Bodywork for your Working Body
Bodywork. Just what is it, anyway? And I'm not talking about the outer shell of a motor vehicle.
According to Wikipedia, bodywork is "any therapeutic or personal development technique that involves working with the human body in a form involving manipulative therapy, breath work, or energy medicine. Bodywork techniques also aim to assess or improve posture, promote awareness of the 'bodymind connection' rather than the 'mind-body connection', or to manipulate the electromagnetic field surrounding the human body and affecting health." Bodywork may be used as an adjunct to medical treatment, or it may be prescribed as a form of physical therapy for certain conditions. (1)
This means, bodywork may encompass a variety of massage modalites ranging from Abhyanga to Zero Balancing. Thai massage, Deep Tissue, Myofascial Release, and Acupressure (all modalities that I work with and draw from) all fall under the category of "bodywork", but it is not limited to manual therapy. Reiki, meditation, yoga, Pilates, even Aikido and the Hakomi method may be incorporated into a session or considered bodywork.
Picking at bones: What's the difference between Bodywork and Massage?
It is generally agreed upon that massage is a form of bodywork. However, according to some, massage must fit into certain parameters to be classified as "massage". For instance, according to this site, massage as it is defined utilizes lubricants such as oil or lotion to decrease friction between the practitioner's hands and the client's skin, and touts that most forms of bodywork use little-to-no lubrication whatsoever.
If we follow this line of thought, then modalities such as Hawaiian Lomi-Lomi, Ayurvedic Abhyanga, and some forms of Lymphatic Drainage therapy would not be considered forms of bodywork, while other modalities such as Thai massage, would. I like to argue that as long as your treatment allows you to be present in your body and works to improve your condition from the moment when you walked in the door to the moment you walked out of it, we are treading in the realm of bodywork.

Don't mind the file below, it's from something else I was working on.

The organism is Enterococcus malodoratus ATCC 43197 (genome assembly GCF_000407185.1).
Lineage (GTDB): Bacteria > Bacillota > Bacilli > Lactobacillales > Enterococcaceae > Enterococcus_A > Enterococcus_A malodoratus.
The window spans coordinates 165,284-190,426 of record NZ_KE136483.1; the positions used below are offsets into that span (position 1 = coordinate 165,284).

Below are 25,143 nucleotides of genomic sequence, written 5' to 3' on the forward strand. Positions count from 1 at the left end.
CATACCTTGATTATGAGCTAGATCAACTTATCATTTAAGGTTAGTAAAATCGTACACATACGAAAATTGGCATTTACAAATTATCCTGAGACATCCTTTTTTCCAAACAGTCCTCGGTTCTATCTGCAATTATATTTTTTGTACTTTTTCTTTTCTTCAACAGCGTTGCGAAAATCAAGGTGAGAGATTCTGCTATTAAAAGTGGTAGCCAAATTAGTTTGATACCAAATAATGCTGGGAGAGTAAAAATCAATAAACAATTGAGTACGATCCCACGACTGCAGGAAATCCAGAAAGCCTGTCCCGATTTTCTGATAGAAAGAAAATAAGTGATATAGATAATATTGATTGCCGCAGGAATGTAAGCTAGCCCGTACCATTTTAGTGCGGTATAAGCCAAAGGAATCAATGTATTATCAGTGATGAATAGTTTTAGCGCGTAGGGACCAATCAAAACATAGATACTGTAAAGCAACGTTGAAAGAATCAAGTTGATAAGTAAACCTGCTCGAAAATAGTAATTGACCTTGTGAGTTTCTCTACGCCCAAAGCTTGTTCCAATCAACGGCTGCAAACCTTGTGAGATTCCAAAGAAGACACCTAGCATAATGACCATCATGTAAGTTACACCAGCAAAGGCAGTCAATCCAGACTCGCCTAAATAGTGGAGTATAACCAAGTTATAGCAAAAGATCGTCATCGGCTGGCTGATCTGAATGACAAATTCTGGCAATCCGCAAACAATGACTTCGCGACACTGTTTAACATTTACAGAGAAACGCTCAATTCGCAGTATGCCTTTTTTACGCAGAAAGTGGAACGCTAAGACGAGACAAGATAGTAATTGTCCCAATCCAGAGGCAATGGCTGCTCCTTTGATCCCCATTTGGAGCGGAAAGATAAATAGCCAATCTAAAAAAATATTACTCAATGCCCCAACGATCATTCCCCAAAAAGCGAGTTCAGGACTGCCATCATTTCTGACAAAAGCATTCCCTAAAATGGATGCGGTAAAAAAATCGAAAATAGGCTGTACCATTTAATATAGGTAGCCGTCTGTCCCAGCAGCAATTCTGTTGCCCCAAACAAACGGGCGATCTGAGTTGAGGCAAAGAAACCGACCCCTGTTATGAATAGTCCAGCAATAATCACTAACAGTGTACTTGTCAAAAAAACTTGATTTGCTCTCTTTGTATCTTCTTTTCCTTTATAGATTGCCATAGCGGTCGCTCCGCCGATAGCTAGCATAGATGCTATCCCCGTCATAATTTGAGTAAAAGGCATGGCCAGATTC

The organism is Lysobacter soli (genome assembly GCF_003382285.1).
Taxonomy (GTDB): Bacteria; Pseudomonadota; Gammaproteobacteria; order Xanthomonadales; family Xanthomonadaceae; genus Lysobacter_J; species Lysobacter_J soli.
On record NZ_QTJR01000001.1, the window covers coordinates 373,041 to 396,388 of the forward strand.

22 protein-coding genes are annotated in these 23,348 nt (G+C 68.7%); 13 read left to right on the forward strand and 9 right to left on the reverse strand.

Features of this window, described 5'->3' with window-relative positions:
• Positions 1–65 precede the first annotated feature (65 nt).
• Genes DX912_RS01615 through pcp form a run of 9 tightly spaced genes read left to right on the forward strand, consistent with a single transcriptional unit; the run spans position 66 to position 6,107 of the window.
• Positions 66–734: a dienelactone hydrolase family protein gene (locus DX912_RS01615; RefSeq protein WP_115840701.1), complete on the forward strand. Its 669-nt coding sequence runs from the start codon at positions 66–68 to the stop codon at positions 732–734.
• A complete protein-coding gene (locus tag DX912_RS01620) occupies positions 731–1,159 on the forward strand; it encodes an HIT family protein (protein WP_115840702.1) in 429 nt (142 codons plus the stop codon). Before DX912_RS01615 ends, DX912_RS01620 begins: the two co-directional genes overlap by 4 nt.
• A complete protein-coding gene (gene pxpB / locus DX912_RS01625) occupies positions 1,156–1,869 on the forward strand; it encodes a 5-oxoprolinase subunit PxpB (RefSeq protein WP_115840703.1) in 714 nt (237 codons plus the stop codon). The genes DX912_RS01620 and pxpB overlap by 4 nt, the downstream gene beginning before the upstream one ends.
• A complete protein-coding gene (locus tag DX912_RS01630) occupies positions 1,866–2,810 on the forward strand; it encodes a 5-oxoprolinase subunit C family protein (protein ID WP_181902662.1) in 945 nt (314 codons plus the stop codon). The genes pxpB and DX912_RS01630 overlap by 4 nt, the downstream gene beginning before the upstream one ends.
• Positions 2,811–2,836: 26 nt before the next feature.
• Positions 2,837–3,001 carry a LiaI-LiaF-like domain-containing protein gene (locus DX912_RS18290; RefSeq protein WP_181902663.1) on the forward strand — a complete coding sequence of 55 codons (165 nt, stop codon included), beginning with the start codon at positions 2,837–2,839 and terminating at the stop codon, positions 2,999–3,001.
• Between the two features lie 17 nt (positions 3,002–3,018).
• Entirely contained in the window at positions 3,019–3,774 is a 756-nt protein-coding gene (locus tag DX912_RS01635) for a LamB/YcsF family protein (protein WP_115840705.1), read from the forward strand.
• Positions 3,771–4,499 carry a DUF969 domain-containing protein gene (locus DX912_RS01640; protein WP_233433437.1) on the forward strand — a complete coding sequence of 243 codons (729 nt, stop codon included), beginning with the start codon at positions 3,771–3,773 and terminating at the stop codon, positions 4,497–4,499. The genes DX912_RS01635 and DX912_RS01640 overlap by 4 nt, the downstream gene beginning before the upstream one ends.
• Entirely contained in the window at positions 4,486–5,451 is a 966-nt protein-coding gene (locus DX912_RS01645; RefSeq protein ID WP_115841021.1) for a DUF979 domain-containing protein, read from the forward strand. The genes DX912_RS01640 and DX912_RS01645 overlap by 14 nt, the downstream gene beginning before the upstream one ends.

According to Massachusetts law, certain forms of "Asian Bodywork Therapy" aren't even supposed to be referred to as massage, and such practitioners are to refer to use the terms, instead, "bodywork", "bodyworker", and "bodywork therapist", even though this same state defines massage as "the systematic treatment of the soft tissues of the body by use of pressure, friction, stroking, percussion, kneading, vibration by manual or mechanical means, range of motion for purposes of demonstrating muscle excursion or muscle flexibility and nonspecific stretching. Massage therapy may include the use of oil, ice, hot and cold packs, tub, shower, steam, dry heat or cabinet baths, in which the primary intent is to enhance or restore the health and well-being of the client." (2)
As anyone who has ever received Thai bodywork, Tui-Na or Shiatsu can tell you, there is an awful lot of kneading, percussion and vibration involved, although I supposed it's the "non-specific stretching" part where they lose the definition - there are a lot of specific stretches used in all three modalities. There is a theory that goes around certain massage practitioner groups that by keeping "Asian bodywork therapies" separate from "massage", it allows certain establishments such as the various $29-Foot-Massage parlors to stay in existence. While this can allow for some individuals to make a living, and possibly avoid having to pay the fees and deal with the state massage boards, it can also provide cover for the ever-concerning problem of human trafficking.